Publisher's note: This post appears here courtesy of the Carolina Journal, and written by John Hood.
From left, Superior Court Judges Alma Hinton, Paul Ridgeway, and Joseph Crosswhite, hear arguments in Common Cause v. Lewis. | Photo: Carolina Journal
When it comes to North Carolina redistricting, the handwriting is on the wall. The old system for producing legislative and congressional districts is going away. But we still don't have agreement about what happens next - how to interpret that handwriting, in other words.
A few weeks ago, a panel of three Superior Court judges threw out the state's legislative districts, concluding that they were an "extreme" gerrymander in contravention of state constitutional protections of free elections, equal protection, free speech, and free association.
The judges ordered the General Assembly to redraw the maps immediately, using a process open to public scrutiny and devoted to the public interest rather than partisan advantage. Lawmakers complied. The resulting House and Senate districts were relatively compact, respectful of local boundaries, and more likely to produce competitive elections according to independent analysts, including an in-depth statistical evaluation for WRAL-TV news.
On October 28, the three-judge panel accepted the result
. Simultaneously, the same panel granted an injunction in a separate lawsuit challenging North Carolina's congressional districts on the same grounds as the legislative ones were challenged. It seems likely that the judges will order the same remedy.
There are some very angry Republican and Democratic activists right now. Republicans didn't agree with the initial decision on the legislative maps and now dislike the idea of having to redraw the congressional ones quickly, with candidate filing for the 2020 elections scheduled to begin in December.
Many Democrats are happy about the congressional case but disappointed that the three-judge panel didn't have its "special master," a professor from California, redraw the General Assembly districts. They believe that too much deference to county lines, for example, puts Democrats in a disadvantageous position because their political base is disproportionately urban.
Their best hope for capturing the legislature is to reorganize the county clusters so they can attach clumps of urban voters to surrounding suburban and rural communities, creating new blue-leaning seats. That's part of what they wanted the court to do. But to the extent the state constitution contains provisions designed to protect the interest of voters against self-interested parties, the argument must cut both ways.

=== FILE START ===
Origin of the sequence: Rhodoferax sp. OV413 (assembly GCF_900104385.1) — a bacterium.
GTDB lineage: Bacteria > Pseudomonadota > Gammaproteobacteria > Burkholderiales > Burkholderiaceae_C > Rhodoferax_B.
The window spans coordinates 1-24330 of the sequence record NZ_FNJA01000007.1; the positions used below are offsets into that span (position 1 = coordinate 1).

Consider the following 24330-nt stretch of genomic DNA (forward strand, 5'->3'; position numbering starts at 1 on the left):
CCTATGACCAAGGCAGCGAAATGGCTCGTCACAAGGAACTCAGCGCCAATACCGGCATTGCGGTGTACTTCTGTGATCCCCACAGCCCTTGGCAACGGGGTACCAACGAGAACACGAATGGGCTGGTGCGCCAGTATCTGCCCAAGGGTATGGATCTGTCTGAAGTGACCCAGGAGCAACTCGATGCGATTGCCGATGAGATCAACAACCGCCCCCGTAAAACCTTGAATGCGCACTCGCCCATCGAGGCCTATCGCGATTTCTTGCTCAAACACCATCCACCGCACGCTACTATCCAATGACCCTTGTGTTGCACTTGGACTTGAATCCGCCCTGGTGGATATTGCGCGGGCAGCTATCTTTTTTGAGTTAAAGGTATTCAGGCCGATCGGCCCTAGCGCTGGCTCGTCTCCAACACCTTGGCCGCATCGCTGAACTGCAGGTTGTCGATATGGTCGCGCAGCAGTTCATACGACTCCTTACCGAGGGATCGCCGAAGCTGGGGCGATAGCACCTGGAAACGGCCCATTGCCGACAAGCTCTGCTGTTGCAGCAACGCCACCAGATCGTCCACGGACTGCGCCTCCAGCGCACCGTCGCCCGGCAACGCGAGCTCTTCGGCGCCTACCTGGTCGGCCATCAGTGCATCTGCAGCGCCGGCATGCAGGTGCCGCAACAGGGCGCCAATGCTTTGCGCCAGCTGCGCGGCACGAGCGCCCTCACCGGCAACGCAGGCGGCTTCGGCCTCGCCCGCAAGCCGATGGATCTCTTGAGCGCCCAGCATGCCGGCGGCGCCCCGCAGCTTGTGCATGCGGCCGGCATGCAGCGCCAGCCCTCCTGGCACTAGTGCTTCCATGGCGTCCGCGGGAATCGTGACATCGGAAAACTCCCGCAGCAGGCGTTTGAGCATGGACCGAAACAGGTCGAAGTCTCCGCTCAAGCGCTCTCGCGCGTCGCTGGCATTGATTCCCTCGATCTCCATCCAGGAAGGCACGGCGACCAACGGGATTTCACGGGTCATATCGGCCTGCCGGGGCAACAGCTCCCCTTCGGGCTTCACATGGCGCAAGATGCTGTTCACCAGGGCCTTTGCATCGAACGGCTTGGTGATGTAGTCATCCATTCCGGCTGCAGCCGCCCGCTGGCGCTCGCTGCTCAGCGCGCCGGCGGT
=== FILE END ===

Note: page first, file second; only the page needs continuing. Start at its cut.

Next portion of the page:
Redistricting reform cannot itself be a partisan endeavor. Both political camps have to be willing to accept outcomes that don't maximize their partisan interests but at least reduce their downside risk (of being egregiously gerrymandered) while giving voters more intelligible and competitive electoral districts.
The successful process ordered by the court for legislative maps, and likely to recur with the congressional ones, now needs to be endorsed by the general public and codified in law so that future legislatures won't need the threat of litigation to do what is right. Fortunately, there is a vehicle for doing just that: House Bill 140
, known as the FAIR Act.
It has two parts. The first would place a constitutional amendment on the ballot for voter approval next year
. It would essentially adopt for all time the criteria used last month for the legislative maps, albeit with additional protections against favoring incumbents over challengers. The second part of the FAIR Act would improve on last month's process in three ways: 1) by having the nonpartisan legislative staff, not individual members, draw maps; 2) by requiring a series of public hearings; and 3) by setting up a five-member advisory commission - two Democrats, two Republicans, and a final member chose by three of the other four - to settle disputes about criteria and hold the public hearings.
Some reformers would rather have an independent commission draw the maps, but recent experience makes this a nonstarter. In other states, "nonpartisan" slots have been filled by individuals who turned out to have partisan preferences. In North Carolina, we've seen people change their party registrations to fill such slots on other boards.
North Carolina now has fairer legislative districts because a court ordered the General Assembly to open up the process and stick to neutral criteria. Let's make that a permanent feature of our political process.
John Hood (@JohnHoodNC) is chairman of the John Locke Foundation and appears on "NC SPIN," broadcast statewide Fridays at 7:30 p.m. and Sundays at 12:30 p.m. on UNC-TV.